10. Wharram BL, Goyal M, Wiggins JE, Sanden SK, Hussain S, Filipiak WE, Saunders TL, Dysko RC, Kohno K, Holzman LB, Wiggins RC. Podocyte depletion causes glomerulosclerosis: diphtheria toxin-induced podocyte depletion in rats expressing human diphtheria toxin receptor transgene. J Am Soc Nephrol. 2005; 16:2941–2952.

11. Lasagni L, Romagnani P. Glomerular epithelial stem cells: the good, the bad, and the ugly. J Am Soc Nephrol. 2010; 21:1612–1619.

12. Sagrinati C, Netti GS, Mazzinghi B, Lazzeri E, Liotta F, Frosali F, Ronconi E, Meini C, Gacci M, Squecco R, Carini M, Gesualdo L, Francini F, et al. Isolation and characterization of multipotent progenitor cells from the Bowman’s capsule of adult human kidneys. J Am Soc Nephrol. 2006; 17:2443–2456.

13. Eremina V, Sood M, Haigh J, Nagy A, Lajoie G, Ferrara N, Gerber HP, Kikkawa Y, Miner JH, Quaggin SE. Glomerular-specific alterations of VEGF-A expression lead to distinct congenital and acquired renal diseases. J Clin Invest. 2003; 111:707–716.

14. Sison K, Eremina V, Baelde H, Min W, Hirashima M, Fantus IG, Quaggin SE. Glomerular structure and function require paracrine, not autocrine, VEGF-VEGFR-2 signaling. J Am Soc Nephrol. 2010; 21:1691–1701.

15. Bollee G, Flamant M, Schordan S, Fligny C, Rumpel E, Milon M, Schordan E, Sabaa N, Vandermeersch S, Galaup A, Rodenas A, Casal I, Sunnarborg SW, et al. Epidermal growth factor receptor promotes glomerular injury and renal failure in rapidly progressive crescentic glomerulonephritis. Nature medicine. 2011; 17:1242–1250.

16. Daehn I, Casalena G, Zhang T, Shi S, Fenninger F, Barasch N, Yu L, D’Agati V, Schlondorff D, Kriz W, Haraldsson B, Bottinger EP. Endothelial mitochondrial oxidative stress determines podocyte depletion in segmental glomerulosclerosis. The Journal of clinical investigation. 2014; 124:1608–1621.

17. Isermann B, Vinnikov IA, Madhusudhan T, Herzog S, Kashif M, Blautzik J, Corat MA, Zeier M, Blessing E, Oh J, Gerlitz B, Berg DT, Grinnell BW, et al. Activated protein C protects against diabetic nephropathy by inhibiting endothelial and podocyte apoptosis. Nature medicine. 2007; 13:1349–1358.

18. Steffes MW, Schmidt D, McCrery R, Basgen JM, International Diabetic Nephropathy Study G. Glomerular cell number in normal subjects and in type 1 diabetic patients. Kidney Int. 2001; 59:2104–2113.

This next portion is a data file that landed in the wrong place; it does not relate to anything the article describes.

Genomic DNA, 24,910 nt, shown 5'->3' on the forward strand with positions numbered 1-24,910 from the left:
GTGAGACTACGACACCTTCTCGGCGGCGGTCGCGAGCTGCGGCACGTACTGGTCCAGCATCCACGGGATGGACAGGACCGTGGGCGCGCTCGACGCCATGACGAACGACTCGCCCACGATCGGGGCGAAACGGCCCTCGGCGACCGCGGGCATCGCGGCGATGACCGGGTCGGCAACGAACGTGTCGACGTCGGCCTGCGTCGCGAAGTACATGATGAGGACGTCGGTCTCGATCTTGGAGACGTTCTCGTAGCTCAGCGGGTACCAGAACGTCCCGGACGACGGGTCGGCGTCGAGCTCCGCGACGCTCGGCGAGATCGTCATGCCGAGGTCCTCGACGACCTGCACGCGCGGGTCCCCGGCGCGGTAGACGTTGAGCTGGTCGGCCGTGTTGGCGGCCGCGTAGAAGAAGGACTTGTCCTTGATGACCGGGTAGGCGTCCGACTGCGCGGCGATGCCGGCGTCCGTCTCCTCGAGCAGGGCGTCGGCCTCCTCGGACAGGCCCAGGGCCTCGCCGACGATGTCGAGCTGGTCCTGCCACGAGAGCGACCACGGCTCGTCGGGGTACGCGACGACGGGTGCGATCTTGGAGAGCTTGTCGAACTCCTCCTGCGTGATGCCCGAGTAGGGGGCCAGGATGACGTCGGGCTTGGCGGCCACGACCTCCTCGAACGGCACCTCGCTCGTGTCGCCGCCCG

19. Mizuno S, Matsumoto K, Kurosawa T, Mizuno-Horikawa Y, Nakamura T. Reciprocal balance of hepatocyte growth factor and transforming growth factor-beta 1 in renal fibrosis in mice. Kidney Int. 2000; 57:937–948.

20. Mizuno S, Matsumoto K, Nakamura T. Hepatocyte growth factor suppresses interstitial fibrosis in a mouse model of obstructive nephropathy. Kidney Int. 2001; 59:1304–1314.

21. Wang JJ, Zhang SX, Mott R, Knapp RR, Cao W, Lau K, Ma JX. Salutary effect of pigment epithelium-derived factor in diabetic nephropathy: evidence for antifibrogenic activities. Diabetes. 2006; 55:1678–1685.

22. Haraldsson B, Nystrom J, Deen WM. Properties of the glomerular barrier and mechanisms of proteinuria. Physiol Rev. 2008; 88:451–487.

23. Guo JK, Cantley LG. Cellular maintenance and repair of the kidney. Annual review of physiology. 2010; 72:357–376.

24. Schlondorff D. Putting the glomerulus back together: per aspera ad astra (“a rough road leads to the stars”). Kidney Int. 2014; 85:991–998.

25. Wang JJ, Zhang SX, Mott R, Chen Y, Knapp RR, Cao W, Ma JX. Anti-inflammatory effects of pigment epithelium-derived factor in diabetic nephropathy. American journal of physiology Renal physiology. 2008; 294:F1166–1173.

26. Wang JJ, Zhang SX, Lu K, Chen Y, Mott R, Sato S, Ma JX. Decreased expression of pigment epithelium-derived factor is involved in the pathogenesis of diabetic nephropathy. Diabetes. 2005; 54:243–250.

27. Vargas GA, Hoeflich A, Jehle PM. Hepatocyte growth factor in renal failure: promise and reality. Kidney Int. 2000; 57:1426–1436.